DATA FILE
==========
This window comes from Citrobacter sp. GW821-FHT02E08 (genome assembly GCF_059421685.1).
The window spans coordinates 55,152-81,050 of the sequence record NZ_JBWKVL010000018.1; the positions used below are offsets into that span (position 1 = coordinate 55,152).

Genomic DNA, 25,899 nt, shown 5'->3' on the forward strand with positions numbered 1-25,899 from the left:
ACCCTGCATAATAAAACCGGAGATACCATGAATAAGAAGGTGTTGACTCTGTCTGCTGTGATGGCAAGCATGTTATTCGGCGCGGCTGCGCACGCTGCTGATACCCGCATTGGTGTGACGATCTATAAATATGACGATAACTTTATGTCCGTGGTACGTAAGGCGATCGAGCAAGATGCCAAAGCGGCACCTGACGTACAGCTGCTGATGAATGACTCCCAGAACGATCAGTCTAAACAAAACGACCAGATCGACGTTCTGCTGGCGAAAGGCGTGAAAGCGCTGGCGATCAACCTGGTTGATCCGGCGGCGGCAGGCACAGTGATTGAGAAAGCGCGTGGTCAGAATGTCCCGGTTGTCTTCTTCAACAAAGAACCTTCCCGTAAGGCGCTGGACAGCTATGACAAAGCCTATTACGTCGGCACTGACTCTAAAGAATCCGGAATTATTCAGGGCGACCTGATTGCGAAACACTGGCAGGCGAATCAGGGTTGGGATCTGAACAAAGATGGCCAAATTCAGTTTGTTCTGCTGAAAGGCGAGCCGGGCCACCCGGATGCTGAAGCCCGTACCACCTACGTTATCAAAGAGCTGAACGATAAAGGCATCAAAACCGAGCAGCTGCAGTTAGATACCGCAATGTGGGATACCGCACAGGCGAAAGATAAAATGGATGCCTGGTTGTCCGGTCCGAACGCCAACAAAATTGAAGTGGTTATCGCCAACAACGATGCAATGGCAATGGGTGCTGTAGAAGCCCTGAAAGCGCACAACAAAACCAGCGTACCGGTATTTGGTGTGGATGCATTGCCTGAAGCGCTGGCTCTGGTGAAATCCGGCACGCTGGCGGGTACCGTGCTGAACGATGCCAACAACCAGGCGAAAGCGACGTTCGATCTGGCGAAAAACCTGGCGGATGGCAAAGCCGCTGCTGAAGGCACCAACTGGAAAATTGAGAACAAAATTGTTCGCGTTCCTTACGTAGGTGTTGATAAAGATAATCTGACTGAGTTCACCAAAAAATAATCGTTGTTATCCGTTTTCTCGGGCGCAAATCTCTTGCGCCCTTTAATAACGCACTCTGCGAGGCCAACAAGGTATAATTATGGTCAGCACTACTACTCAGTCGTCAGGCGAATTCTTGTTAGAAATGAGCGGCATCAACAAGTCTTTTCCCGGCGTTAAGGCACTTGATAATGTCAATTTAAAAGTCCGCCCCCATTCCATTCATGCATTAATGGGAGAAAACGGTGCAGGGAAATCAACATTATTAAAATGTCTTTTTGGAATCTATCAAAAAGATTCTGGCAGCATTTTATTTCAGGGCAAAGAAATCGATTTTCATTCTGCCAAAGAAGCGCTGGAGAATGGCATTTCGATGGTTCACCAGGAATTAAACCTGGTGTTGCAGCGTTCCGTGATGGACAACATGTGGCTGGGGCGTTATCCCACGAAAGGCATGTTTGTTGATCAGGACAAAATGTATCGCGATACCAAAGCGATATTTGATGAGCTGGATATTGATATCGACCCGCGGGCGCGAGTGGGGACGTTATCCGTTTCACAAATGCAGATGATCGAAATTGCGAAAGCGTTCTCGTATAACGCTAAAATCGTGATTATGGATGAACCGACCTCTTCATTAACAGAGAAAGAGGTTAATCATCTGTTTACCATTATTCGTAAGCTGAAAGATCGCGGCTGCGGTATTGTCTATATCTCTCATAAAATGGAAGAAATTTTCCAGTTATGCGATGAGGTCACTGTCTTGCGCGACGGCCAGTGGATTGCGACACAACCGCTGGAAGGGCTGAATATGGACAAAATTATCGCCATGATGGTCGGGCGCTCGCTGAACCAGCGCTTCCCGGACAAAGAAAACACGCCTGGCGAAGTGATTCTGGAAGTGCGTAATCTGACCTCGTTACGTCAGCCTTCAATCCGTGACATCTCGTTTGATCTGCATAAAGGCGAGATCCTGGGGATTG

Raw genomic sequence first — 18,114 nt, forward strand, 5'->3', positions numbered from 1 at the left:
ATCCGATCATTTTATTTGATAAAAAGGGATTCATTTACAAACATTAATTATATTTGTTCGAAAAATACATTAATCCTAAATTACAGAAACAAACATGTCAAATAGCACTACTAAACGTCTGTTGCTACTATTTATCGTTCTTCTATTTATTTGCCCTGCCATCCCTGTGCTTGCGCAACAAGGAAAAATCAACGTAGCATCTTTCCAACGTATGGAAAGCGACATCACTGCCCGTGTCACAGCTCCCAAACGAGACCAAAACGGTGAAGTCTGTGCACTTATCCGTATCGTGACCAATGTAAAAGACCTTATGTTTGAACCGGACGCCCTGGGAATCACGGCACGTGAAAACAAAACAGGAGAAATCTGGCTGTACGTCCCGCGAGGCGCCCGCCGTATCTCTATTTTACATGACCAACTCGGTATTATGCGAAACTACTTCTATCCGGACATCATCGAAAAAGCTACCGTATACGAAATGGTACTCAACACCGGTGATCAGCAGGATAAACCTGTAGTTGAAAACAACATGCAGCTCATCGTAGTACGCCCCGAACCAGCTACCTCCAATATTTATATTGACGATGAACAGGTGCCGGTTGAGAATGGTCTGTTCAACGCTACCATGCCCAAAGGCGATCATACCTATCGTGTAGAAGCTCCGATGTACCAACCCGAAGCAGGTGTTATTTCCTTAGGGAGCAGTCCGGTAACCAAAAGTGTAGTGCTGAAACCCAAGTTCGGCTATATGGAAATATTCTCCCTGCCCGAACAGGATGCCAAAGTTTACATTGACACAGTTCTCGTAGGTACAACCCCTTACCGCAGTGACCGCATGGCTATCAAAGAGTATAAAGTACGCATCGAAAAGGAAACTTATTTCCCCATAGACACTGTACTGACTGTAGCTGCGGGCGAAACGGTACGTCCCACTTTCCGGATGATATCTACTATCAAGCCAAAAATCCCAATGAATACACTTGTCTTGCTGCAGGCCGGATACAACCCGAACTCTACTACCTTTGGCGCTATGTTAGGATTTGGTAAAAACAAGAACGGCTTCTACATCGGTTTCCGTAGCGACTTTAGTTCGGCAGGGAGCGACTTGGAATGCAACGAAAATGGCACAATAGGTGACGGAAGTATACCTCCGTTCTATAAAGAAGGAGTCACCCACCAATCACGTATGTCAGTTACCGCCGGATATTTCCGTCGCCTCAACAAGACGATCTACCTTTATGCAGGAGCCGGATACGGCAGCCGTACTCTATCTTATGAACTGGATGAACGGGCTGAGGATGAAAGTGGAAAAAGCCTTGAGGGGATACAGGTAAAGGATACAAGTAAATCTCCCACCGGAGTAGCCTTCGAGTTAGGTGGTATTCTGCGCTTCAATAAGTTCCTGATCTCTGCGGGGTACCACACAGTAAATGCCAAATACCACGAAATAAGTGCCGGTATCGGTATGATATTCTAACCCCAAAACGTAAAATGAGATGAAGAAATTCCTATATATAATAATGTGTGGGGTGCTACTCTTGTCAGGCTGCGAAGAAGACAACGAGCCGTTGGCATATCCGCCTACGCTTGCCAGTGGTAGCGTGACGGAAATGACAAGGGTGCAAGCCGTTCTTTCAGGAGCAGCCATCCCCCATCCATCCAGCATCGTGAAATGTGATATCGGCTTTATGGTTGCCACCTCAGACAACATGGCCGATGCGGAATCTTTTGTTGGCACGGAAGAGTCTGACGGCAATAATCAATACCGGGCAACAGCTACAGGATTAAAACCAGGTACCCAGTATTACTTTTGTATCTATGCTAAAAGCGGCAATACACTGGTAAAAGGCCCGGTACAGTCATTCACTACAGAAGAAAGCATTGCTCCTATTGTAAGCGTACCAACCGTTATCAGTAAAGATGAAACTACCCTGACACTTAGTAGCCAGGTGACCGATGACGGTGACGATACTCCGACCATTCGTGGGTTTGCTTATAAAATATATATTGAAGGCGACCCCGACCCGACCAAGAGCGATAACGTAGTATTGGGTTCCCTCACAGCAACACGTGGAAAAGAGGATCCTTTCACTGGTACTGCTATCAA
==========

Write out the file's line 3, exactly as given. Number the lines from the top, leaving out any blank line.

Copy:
Genomic DNA, 25,899 nt, shown 5'->3' on the forward strand with positions numbered 1-25,899 from the left: